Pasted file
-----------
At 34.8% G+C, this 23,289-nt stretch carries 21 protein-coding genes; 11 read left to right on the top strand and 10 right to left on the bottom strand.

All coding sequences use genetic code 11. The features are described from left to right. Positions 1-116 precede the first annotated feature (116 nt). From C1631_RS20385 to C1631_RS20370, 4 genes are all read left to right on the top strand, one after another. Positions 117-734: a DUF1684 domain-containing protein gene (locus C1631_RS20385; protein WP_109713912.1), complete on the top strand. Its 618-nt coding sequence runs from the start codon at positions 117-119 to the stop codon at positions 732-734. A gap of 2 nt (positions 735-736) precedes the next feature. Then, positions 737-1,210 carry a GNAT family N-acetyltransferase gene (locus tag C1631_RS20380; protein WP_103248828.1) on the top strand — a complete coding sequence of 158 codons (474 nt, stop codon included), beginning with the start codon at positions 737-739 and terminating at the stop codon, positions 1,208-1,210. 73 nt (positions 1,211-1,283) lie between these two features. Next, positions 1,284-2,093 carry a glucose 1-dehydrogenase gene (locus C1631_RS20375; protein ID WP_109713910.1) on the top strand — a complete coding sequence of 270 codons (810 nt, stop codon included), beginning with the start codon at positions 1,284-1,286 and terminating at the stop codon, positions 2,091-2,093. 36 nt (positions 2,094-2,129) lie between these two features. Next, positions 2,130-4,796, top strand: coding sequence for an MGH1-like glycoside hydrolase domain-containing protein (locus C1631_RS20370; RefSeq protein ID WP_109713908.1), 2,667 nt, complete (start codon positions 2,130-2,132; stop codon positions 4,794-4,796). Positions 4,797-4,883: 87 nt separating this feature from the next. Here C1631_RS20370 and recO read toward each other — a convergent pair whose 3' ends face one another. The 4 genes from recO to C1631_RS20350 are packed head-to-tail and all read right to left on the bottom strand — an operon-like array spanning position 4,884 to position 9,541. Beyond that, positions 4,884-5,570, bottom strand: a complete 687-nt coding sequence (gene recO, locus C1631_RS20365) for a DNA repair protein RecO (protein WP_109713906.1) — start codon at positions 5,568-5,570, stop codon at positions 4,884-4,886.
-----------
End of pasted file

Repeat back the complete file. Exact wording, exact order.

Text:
At 34.8% G+C, this 23,289-nt stretch carries 21 protein-coding genes; 11 read left to right on the top strand and 10 right to left on the bottom strand.

All coding sequences use genetic code 11. The features are described from left to right. Positions 1-116 precede the first annotated feature (116 nt). From C1631_RS20385 to C1631_RS20370, 4 genes are all read left to right on the top strand, one after another. Positions 117-734: a DUF1684 domain-containing protein gene (locus C1631_RS20385; protein WP_109713912.1), complete on the top strand. Its 618-nt coding sequence runs from the start codon at positions 117-119 to the stop codon at positions 732-734. A gap of 2 nt (positions 735-736) precedes the next feature. Then, positions 737-1,210 carry a GNAT family N-acetyltransferase gene (locus tag C1631_RS20380; protein WP_103248828.1) on the top strand — a complete coding sequence of 158 codons (474 nt, stop codon included), beginning with the start codon at positions 737-739 and terminating at the stop codon, positions 1,208-1,210. 73 nt (positions 1,211-1,283) lie between these two features. Next, positions 1,284-2,093 carry a glucose 1-dehydrogenase gene (locus C1631_RS20375; protein ID WP_109713910.1) on the top strand — a complete coding sequence of 270 codons (810 nt, stop codon included), beginning with the start codon at positions 1,284-1,286 and terminating at the stop codon, positions 2,091-2,093. 36 nt (positions 2,094-2,129) lie between these two features. Next, positions 2,130-4,796, top strand: coding sequence for an MGH1-like glycoside hydrolase domain-containing protein (locus C1631_RS20370; RefSeq protein ID WP_109713908.1), 2,667 nt, complete (start codon positions 2,130-2,132; stop codon positions 4,794-4,796). Positions 4,797-4,883: 87 nt separating this feature from the next. Here C1631_RS20370 and recO read toward each other — a convergent pair whose 3' ends face one another. The 4 genes from recO to C1631_RS20350 are packed head-to-tail and all read right to left on the bottom strand — an operon-like array spanning position 4,884 to position 9,541. Beyond that, positions 4,884-5,570, bottom strand: a complete 687-nt coding sequence (gene recO, locus C1631_RS20365) for a DNA repair protein RecO (protein WP_109713906.1) — start codon at positions 5,568-5,570, stop codon at positions 4,884-4,886.